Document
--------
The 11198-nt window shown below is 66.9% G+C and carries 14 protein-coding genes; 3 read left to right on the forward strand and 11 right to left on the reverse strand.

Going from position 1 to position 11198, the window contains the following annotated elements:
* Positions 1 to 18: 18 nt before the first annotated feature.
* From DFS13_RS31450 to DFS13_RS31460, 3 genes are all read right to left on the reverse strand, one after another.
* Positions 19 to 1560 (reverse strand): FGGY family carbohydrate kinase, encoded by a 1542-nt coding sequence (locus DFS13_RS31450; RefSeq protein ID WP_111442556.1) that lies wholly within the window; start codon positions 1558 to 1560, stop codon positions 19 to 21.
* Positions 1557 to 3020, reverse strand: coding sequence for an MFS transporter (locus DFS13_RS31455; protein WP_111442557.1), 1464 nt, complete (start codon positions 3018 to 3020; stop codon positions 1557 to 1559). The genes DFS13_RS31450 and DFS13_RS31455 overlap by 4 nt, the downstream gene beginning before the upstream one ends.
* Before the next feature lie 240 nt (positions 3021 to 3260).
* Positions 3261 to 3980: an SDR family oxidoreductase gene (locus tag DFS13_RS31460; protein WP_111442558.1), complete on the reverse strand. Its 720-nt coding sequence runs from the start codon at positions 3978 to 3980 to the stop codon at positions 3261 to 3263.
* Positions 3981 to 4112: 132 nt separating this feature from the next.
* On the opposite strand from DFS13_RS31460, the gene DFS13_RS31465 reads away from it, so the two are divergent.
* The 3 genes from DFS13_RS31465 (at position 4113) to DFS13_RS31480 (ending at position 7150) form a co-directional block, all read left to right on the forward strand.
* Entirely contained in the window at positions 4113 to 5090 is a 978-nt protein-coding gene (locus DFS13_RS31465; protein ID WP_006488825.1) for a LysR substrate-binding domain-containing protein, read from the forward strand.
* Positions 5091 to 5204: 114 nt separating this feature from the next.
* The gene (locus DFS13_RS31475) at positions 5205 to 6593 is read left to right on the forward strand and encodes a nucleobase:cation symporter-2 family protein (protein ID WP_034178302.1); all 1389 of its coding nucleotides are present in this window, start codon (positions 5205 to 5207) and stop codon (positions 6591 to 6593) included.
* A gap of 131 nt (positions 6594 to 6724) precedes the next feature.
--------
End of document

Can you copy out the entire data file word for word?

The 11198-nt window shown below is 66.9% G+C and carries 14 protein-coding genes; 3 read left to right on the forward strand and 11 right to left on the reverse strand.

Going from position 1 to position 11198, the window contains the following annotated elements:
* Positions 1 to 18: 18 nt before the first annotated feature.
* From DFS13_RS31450 to DFS13_RS31460, 3 genes are all read right to left on the reverse strand, one after another.
* Positions 19 to 1560 (reverse strand): FGGY family carbohydrate kinase, encoded by a 1542-nt coding sequence (locus DFS13_RS31450; RefSeq protein ID WP_111442556.1) that lies wholly within the window; start codon positions 1558 to 1560, stop codon positions 19 to 21.
* Positions 1557 to 3020, reverse strand: coding sequence for an MFS transporter (locus DFS13_RS31455; protein WP_111442557.1), 1464 nt, complete (start codon positions 3018 to 3020; stop codon positions 1557 to 1559). The genes DFS13_RS31450 and DFS13_RS31455 overlap by 4 nt, the downstream gene beginning before the upstream one ends.
* Before the next feature lie 240 nt (positions 3021 to 3260).
* Positions 3261 to 3980: an SDR family oxidoreductase gene (locus tag DFS13_RS31460; protein WP_111442558.1), complete on the reverse strand. Its 720-nt coding sequence runs from the start codon at positions 3978 to 3980 to the stop codon at positions 3261 to 3263.
* Positions 3981 to 4112: 132 nt separating this feature from the next.
* On the opposite strand from DFS13_RS31460, the gene DFS13_RS31465 reads away from it, so the two are divergent.
* The 3 genes from DFS13_RS31465 (at position 4113) to DFS13_RS31480 (ending at position 7150) form a co-directional block, all read left to right on the forward strand.
* Entirely contained in the window at positions 4113 to 5090 is a 978-nt protein-coding gene (locus DFS13_RS31465; protein ID WP_006488825.1) for a LysR substrate-binding domain-containing protein, read from the forward strand.
* Positions 5091 to 5204: 114 nt separating this feature from the next.
* The gene (locus DFS13_RS31475) at positions 5205 to 6593 is read left to right on the forward strand and encodes a nucleobase:cation symporter-2 family protein (protein ID WP_034178302.1); all 1389 of its coding nucleotides are present in this window, start codon (positions 5205 to 5207) and stop codon (positions 6591 to 6593) included.
* A gap of 131 nt (positions 6594 to 6724) precedes the next feature.